Blank, the billionaire co-founder of Home Depot is doing that through contributions from his eponymous Arthur M. Blank Family Foundation, which helped launch the nonprofit Westside Works in June 2014. The concept is part of a package of revitalization ideas that Blank’s team committed to when inking the new stadium deal in early 2013.

The foundation, which promotes community building, had already spent $9 million on various green space and public health initiatives in the area in the decade before the deal was announced but sees the redevelopment deal as a chance to use the stadium itself as a tool for change. Still, that’s less than the public funding that’s been made available for the $1.5 billion showpiece. According to the Atlanta Journal Constitution, the city will provide $200 million for construction through bonds being repaid through a new lodging tax, that may generate as much as $700 million to put toward stadium operations, maintenance, and debt service over the next 30 years.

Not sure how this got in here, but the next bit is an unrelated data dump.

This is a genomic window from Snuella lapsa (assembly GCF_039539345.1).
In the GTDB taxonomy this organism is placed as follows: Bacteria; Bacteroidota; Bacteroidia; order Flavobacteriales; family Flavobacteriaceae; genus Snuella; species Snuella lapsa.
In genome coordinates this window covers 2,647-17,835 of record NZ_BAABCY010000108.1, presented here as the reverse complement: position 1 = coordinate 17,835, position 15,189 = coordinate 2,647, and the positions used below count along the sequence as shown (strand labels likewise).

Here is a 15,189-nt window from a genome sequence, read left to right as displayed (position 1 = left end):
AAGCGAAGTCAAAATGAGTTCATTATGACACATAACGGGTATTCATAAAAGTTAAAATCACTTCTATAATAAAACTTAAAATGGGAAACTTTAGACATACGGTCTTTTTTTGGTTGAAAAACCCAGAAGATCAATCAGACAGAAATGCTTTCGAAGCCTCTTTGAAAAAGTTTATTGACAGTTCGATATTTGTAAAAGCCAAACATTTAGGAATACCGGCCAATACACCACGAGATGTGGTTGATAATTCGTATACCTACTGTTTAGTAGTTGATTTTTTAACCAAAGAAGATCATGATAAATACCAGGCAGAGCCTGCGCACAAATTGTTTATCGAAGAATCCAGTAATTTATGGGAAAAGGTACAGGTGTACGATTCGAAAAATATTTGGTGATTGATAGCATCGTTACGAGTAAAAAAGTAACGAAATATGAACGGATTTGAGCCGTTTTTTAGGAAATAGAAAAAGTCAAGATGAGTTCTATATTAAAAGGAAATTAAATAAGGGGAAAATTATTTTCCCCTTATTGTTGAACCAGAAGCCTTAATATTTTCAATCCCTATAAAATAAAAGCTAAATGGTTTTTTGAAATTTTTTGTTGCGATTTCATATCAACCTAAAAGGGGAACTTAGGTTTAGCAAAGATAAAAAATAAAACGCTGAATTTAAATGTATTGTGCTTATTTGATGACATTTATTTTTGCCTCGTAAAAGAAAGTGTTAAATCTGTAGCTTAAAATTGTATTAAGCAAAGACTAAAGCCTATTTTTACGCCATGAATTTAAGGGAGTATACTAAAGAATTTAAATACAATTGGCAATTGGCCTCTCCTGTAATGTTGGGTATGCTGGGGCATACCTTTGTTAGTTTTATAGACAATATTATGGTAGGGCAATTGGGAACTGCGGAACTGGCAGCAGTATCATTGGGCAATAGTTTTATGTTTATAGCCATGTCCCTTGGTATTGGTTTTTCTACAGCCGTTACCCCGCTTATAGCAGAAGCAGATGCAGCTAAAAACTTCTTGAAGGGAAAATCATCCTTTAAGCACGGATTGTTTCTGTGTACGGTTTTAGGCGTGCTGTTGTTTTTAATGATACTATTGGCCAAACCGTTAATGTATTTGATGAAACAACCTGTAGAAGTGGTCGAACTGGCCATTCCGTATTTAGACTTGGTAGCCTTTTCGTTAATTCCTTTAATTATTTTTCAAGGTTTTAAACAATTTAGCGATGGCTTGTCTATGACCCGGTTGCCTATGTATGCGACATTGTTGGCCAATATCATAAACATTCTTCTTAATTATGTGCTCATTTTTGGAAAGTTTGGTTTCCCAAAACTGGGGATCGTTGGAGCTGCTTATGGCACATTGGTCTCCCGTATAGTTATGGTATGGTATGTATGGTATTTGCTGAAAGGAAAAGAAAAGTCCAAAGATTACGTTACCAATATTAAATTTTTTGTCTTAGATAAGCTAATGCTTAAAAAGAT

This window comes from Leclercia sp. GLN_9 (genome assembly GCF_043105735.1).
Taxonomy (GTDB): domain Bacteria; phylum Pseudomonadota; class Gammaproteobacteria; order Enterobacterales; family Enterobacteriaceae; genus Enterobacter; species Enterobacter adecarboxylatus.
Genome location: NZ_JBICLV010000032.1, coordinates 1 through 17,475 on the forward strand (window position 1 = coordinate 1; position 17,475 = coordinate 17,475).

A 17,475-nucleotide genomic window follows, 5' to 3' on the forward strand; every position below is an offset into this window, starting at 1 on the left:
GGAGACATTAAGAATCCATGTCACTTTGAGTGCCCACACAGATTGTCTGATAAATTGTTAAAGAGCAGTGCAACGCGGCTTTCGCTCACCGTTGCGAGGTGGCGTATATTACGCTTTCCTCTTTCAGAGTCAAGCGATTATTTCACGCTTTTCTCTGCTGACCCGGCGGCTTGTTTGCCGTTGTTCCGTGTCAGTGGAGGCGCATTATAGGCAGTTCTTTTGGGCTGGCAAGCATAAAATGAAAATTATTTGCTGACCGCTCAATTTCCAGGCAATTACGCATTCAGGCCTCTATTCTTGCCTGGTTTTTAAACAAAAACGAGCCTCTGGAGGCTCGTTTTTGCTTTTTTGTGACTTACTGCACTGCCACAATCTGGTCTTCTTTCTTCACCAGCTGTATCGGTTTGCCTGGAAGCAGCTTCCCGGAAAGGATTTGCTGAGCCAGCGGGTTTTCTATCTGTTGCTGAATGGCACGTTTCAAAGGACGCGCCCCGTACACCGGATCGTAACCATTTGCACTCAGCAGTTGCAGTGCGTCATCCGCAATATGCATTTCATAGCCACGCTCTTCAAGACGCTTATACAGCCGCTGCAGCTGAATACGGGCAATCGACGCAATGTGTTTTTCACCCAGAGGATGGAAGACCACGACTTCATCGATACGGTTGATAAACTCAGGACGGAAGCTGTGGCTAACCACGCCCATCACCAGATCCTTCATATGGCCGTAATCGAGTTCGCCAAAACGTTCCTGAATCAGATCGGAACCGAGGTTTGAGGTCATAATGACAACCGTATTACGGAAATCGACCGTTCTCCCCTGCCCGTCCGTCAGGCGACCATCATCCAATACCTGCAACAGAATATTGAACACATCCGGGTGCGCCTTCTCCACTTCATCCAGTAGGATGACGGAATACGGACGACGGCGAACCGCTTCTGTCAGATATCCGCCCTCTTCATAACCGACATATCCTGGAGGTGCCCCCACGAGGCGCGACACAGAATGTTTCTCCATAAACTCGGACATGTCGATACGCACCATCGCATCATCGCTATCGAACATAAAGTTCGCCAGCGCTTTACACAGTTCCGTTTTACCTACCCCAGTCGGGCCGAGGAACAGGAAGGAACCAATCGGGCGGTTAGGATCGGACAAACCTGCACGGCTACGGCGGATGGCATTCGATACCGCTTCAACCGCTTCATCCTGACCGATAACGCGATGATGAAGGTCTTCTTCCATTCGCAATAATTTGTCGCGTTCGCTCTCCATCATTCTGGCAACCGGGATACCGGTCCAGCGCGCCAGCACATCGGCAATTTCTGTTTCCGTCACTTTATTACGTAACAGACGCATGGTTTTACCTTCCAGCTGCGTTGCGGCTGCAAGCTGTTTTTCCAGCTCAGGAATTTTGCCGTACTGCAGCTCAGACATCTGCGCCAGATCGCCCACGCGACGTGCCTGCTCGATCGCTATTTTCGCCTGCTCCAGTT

To support the stadium deal, the Blank Foundation initially agreed to contribute $15 million to the Westside Neighborhood Prosperity Fund, a sum that has since doubled to $30 million, according to an announcement put out the week before the home opener. The foundation has also spent several million more on other area transformation projects. All of this money is part of its plan to address systemic issues of poverty in the area by rebuilding community life there. In addition to the job training through Westside Works, there’s a new financial center to improve banking access and financial literacy, a new community center and youth leadership program, and increased law enforcement presence with police-designated housing.